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I Call Myself ZOMBiE CYGIG
"Educated" At Maha Bodhi School, Victoria School, Anderson JC, LASALLE College of the Arts
What I Do Lazing, Hobby Crafting, DIY, Graphic Design, Computer Stuff that you don't get it
What I Avoid Hipsters, Soccer, Apple Brand, Outings
How Am I Like Logical, Practical, Off-Beat, Anti-Social, Sarcastic
I noticed that some maps in Battlefield 3 is significantly harder to render than the rest, so I did some bench-marking among the maps using FRAPS and took note of their FPS.
For each of the map benchmark, I played a round of RUSH on BF3 Multiplayer. I tried to make sure the following is consistent but I cannot guarantee I did not overlook anything: - Played on RUSH maps - 32 and above player size maps - At least 24 players at any point in time in game - Play through 3 to 4 MCOMM pairs (on most test I play through all MCOMM pairs) - Moving around most of the time, not camping - Benchmark starts after the first spawn and ends before the results screen - All Asian servers with little or no visual latency due to bandwidth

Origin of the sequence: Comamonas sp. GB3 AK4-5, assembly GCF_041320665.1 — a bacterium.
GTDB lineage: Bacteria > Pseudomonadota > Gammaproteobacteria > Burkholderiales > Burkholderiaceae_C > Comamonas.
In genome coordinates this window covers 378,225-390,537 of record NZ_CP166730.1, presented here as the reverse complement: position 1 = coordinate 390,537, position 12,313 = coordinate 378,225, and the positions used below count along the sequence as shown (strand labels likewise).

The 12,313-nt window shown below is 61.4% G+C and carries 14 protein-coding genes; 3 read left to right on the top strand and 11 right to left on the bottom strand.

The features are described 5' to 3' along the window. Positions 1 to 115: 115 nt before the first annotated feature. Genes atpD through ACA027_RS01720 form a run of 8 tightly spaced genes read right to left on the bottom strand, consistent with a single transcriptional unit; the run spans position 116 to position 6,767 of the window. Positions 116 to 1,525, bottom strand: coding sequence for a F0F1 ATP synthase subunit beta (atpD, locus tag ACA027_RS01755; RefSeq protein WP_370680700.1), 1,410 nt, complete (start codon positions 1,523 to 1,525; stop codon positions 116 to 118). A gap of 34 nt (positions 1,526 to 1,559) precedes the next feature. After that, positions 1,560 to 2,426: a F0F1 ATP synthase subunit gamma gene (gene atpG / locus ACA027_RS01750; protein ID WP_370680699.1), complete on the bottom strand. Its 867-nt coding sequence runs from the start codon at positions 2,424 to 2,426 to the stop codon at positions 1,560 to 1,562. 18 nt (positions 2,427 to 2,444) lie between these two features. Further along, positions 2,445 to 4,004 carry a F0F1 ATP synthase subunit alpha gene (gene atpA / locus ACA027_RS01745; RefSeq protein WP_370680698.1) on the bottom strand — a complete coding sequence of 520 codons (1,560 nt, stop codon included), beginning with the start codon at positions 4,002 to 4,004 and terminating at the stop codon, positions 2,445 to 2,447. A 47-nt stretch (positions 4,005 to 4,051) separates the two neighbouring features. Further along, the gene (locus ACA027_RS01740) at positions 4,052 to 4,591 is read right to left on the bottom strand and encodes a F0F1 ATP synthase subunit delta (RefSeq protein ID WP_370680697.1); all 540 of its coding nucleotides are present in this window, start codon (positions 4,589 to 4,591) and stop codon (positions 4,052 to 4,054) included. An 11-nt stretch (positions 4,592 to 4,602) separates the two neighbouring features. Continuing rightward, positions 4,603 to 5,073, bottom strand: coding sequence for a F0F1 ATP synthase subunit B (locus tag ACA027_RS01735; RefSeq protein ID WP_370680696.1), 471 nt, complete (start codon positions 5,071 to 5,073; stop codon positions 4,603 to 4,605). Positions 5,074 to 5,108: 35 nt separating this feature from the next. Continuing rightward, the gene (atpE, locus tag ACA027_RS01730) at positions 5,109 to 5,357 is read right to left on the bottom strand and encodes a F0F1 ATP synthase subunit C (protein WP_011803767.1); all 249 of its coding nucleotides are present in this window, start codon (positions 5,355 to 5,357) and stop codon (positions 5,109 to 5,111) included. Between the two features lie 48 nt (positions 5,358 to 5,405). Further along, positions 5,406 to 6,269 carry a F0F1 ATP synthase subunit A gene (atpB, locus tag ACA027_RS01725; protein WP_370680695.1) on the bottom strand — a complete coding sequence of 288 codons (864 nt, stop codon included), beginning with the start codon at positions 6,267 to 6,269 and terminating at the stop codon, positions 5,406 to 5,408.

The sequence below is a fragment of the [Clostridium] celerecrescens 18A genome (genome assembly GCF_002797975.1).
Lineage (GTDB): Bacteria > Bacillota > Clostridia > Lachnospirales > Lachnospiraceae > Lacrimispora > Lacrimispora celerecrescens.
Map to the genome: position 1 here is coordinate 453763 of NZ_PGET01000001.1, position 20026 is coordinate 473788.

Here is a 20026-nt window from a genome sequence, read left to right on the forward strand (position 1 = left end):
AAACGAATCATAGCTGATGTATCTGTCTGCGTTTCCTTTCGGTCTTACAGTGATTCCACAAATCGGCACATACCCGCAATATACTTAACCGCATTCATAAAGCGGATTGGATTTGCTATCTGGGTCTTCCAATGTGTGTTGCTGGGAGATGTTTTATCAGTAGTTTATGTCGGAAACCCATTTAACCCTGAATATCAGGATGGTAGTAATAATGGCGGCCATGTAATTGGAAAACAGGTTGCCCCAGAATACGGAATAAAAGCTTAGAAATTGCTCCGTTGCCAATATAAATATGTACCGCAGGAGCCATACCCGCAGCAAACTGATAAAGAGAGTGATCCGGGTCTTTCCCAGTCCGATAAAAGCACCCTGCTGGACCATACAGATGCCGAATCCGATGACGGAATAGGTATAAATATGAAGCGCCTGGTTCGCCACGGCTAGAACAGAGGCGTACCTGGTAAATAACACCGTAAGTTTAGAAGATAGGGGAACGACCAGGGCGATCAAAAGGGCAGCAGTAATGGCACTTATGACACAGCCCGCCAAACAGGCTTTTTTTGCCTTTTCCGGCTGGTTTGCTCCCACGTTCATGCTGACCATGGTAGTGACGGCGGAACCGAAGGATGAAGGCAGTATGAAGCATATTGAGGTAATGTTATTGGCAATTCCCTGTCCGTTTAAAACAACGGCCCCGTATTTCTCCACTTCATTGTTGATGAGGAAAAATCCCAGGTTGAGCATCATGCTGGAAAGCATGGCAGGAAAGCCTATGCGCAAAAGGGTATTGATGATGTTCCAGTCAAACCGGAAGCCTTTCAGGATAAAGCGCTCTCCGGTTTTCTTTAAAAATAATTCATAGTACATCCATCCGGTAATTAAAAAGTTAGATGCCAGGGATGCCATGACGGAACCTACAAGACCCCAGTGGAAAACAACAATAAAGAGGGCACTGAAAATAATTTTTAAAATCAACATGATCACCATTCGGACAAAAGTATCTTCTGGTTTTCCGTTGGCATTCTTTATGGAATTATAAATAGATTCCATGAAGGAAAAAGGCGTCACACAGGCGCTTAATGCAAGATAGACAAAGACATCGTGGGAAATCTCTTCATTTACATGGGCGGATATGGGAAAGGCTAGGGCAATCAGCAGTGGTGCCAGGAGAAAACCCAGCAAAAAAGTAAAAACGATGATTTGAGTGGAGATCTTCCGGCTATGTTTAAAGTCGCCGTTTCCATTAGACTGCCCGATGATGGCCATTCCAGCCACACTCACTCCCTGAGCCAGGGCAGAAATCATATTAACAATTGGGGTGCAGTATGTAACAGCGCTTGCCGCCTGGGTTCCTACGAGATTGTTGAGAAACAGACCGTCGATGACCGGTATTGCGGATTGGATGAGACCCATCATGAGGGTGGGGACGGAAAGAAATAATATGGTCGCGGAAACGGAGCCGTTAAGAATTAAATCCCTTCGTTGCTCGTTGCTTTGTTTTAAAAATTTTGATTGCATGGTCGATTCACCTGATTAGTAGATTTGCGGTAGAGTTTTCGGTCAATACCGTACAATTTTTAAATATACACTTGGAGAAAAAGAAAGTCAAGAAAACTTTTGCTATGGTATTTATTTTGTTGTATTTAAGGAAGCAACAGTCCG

As you can see, Back to Karkand maps seems to take more juice than the others, with all of them falling below an average of 55FPS. Caspian Borders seem to be quite demanding as well. Note that the average FPS calculated by the total frames rendered divided by total time in seconds, and that the minimum FPS is not very significant as a momentary lag spike of a split second would floor the value. As I switched on vertical sync, the max FPS of all games is 63.
So if you want to tweak your system for multiplayer, you might want to take into consideration that Back to Karkand maps will have lower FPS than vanilla maps.
Sometimes when you look at cinema time table, you will see the same title appearing twice, once normally and once with "digital" indication. Maybe people does not know what "digital" means.
A movie shown in a theater digitally implies its using digital projection instead of the traditional analogue tape reels. Its much like the projectors in office and school but at a much higher resolution (2K or 4K pixel in length).
It gives multiple advantages including stable image (no slight jittering of the projected images), lesser noise and artifacts (notice the stereotypical presence of hair-like dust and spots in old films), cheaper cost of production (printing tapes cost around $3000, one 320GB hard disk cost only $200).
Some wannabes might exclaim "Analogue is BETTER!" Fuck you. Since most modern movies available in digital projection are shot digitally, converting it back to analogue for project does not yield any better quality.